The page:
A Catholic Monthly Magazine

Come and See — Really See — Jesus, and Have Life (1)

By Fr Tony King sm

As we follow Jesus, as it were, and those associated with Him in John’s Gospel, we encounter a recurring refrain, a refrain that extends an invitation to them, but also to us. The refrain is: "Come and see."

Sometimes that invitation is given in those words; sometimes it is implied; sometimes, rather, it is a failure to see or to see properly.

We first find this invitation on Jesus’ own lips (John 1:39). It is addressed to the two disciples of John the Baptist who have just heard the Baptist proclaim Jesus to be the Lamb of God and have gone after Jesus. When they ask Him where He lived, He said, "Come and see."

We are not told anything about where Jesus was living, but are told that they spent the day, many hours, into the next day, with Him. Some significant ‘seeing’ there!

The next day Andrew, one of the two, went to find his brother Peter. Andrew didn’t actually say "Come. See," but equivalently, "We have found the Messiah," and Andrew took him to Jesus, took him to see Jesus (John 1:42).

Shortly afterwards, they leave for Galilee and Jesus calls Philip. Philip then found Nathanael and told him "We have found Him of whom Moses wrote." And Nathanael’s response, on learning it was Jesus of Nazareth, was "Can anything good come from Nazareth?" (John 1:46).

"Come and See," Philip said. After ‘seeing' Jesus (much more than physical sight), Nathanael calls Jesus the "King of Israel." In Chapter 3, Nicodemus, a leader of the Jews, was not invited to come and see, but he did go by night to ‘see’ Jesus.

In their conversation, we notice already that the ‘real’ seeing of Jesus, the enlivening seeing of Jesus, is one of faith in Him, in His person, in His message. In reply to his visitor’s question as to how a person can be born again, Jesus says:

God loved the world so much that He gave His only Son, so that everyone who believes in Him . . . may have eternal life (John 3:16).

God in His love offers His Son to be ‘seen’ as the source of life.

On one of His many journeys, Jesus, very weary, sits by a well (John 4). A woman of Samaria comes to draw water and enters into conversation with Him. Jesus speaks of the "gift of God" which is like living water, "welling up for eternal life."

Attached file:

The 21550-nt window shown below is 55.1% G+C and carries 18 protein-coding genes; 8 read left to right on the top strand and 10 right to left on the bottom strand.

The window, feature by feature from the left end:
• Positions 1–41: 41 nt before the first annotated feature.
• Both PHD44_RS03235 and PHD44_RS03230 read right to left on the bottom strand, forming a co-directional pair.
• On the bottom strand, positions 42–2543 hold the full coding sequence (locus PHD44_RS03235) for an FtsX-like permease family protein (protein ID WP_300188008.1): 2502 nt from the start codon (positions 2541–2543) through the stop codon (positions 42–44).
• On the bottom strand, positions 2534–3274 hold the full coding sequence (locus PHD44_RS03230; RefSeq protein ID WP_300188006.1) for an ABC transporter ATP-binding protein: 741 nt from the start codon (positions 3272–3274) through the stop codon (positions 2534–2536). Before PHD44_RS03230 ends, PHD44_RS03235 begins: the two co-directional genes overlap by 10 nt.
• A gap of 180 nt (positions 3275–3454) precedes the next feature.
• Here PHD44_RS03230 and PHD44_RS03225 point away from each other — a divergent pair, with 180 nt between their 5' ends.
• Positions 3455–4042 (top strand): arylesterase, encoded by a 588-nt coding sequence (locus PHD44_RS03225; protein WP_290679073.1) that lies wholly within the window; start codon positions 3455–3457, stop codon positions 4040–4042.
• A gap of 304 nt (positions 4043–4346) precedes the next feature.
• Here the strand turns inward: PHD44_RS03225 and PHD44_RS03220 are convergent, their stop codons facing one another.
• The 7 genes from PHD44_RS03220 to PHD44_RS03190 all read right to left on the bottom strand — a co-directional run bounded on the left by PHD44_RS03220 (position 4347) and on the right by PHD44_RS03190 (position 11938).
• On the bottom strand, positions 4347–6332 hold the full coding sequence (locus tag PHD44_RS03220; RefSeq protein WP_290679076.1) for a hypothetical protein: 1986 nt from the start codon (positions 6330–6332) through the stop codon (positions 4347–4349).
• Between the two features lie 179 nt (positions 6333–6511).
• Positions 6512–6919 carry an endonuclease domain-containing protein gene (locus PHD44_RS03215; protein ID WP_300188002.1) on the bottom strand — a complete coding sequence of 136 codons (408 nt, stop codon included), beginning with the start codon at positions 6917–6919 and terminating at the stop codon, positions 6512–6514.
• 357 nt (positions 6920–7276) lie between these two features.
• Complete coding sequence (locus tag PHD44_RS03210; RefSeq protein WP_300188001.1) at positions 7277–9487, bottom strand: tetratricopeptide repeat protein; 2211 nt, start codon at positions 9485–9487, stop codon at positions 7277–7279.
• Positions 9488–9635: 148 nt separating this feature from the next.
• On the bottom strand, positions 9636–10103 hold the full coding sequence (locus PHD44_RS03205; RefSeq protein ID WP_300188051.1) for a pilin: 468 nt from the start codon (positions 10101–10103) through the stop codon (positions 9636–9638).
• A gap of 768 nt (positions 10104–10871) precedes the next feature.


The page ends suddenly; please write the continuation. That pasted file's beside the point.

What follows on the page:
The woman had come to obtain water. But now, after seeing and hearing Jesus, she leaves her water jar by the well, and returns to the town. What does she tell the people? "Come and see!"

Come and see a man who has told me everything I have done. Could He be the Christ? (John 4:29).

And the townspeople did come to a ‘real’ seeing of Jesus, and the woman, too, no doubt. For Jesus accepted an invitation to stay with them for two days. Then they said to her:

Now we no longer believe because of what you told us. We have heard Him ourselves and we know that He is indeed the Saviour of the world (John 4:42).

These Samaritans show up the lack of openness and receptivity of the Jewish people who witnessed Christ’s feeding of the multitude [John 6]. After the miraculous feeding, they wanted to try and make Jesus king, perhaps thinking this wonder-worker could free them from the Roman yoke. A little later, after He and they had crossed the lake, Jesus, proclaiming Himself as the Bread of life, says to them:

As I have told you, you can see me and still you do not believe.

A few minutes later, He tells them what really seeing Jesus is and what such sight offers:

It is my Father’s will that whoever sees the Son and believes in Him, shall have eternal life, and that I should raise that person up on the last day (John 6:38).

We move along with the Lord, and we have such a moving account of a person who comes to see and then comes to ‘see’ again, really. It is the account of the man born blind (John 9).

Just before Jesus daubed the man’s eyes with a paste He had made, He declared Himself to be "the light of the world." Light brings life with it!

Having anointed his eyes, Jesus sends the man to wash in the waters of the pool of Siloam. The man does so, and for the first time ever, he does see.

The Pharisees interrogate the man repeatedly and the man, through his responses, is himself coming to a fuller, clearer knowledge of the one who has given him sight. He even asks the Pharisees if they want to become disciples!

They reject him. Jesus, hearing this, finds him. And asks him a question – about his seeing:

‘Do you believe in the Son of Man?’ ‘Who is he, sir, that I may believe in Him?’ ‘You have seen him, he is speaking to you.’ The man said ‘Lord, I believe’ and worshipped Him.

The man who had been born blind had come to a fuller, more life-giving ‘seeing’ – the seeing of Jesus as the source of life, the seeing of Him in faith.

To be continued

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